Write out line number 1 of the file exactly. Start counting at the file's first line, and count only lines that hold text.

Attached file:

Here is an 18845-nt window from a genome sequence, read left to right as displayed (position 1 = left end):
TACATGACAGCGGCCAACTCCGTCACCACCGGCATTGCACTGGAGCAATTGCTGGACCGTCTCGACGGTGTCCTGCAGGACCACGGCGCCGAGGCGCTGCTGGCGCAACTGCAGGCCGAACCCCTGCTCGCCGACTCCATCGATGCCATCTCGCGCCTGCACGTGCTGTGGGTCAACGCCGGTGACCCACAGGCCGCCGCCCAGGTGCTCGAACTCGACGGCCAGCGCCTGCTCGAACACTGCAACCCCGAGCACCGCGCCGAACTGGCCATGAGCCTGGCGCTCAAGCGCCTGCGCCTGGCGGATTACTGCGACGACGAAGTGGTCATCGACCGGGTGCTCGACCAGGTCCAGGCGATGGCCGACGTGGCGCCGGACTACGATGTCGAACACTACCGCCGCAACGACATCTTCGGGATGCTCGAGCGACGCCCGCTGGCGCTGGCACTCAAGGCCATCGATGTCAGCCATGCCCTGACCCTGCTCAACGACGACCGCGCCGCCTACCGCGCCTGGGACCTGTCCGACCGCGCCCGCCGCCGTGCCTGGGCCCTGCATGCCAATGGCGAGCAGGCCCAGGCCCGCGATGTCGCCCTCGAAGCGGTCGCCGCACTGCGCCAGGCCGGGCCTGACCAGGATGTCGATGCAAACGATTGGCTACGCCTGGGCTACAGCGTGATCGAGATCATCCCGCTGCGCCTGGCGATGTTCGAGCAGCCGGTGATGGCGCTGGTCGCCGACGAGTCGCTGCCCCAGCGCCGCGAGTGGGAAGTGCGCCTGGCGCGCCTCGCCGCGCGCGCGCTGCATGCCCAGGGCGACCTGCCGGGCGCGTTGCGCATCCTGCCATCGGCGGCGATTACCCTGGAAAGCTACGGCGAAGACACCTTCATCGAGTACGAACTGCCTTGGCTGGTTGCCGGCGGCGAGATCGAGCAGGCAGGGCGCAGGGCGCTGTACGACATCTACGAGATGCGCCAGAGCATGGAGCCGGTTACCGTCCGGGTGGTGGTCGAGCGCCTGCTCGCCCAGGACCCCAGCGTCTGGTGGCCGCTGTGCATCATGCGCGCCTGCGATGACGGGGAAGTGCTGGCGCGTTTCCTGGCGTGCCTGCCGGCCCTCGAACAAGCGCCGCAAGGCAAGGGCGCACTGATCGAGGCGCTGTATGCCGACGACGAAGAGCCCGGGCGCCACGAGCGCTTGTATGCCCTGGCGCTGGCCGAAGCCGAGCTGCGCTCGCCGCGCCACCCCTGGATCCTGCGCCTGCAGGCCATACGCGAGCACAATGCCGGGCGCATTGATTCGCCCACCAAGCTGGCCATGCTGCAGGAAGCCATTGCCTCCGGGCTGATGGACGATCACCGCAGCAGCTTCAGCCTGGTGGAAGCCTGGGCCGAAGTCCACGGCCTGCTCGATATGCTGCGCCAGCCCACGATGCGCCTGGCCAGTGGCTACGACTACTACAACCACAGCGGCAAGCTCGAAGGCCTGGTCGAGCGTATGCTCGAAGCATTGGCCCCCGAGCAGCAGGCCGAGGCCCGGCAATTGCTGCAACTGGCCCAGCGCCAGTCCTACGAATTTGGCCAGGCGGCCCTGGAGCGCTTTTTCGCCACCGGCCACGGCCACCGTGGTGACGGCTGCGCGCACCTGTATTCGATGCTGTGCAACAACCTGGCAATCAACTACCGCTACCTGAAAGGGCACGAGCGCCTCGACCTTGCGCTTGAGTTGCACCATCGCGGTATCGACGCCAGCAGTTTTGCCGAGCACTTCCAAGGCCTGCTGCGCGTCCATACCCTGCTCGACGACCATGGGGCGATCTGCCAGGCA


Here is an 18845-nt window from a genome sequence, read left to right as displayed (position 1 = left end):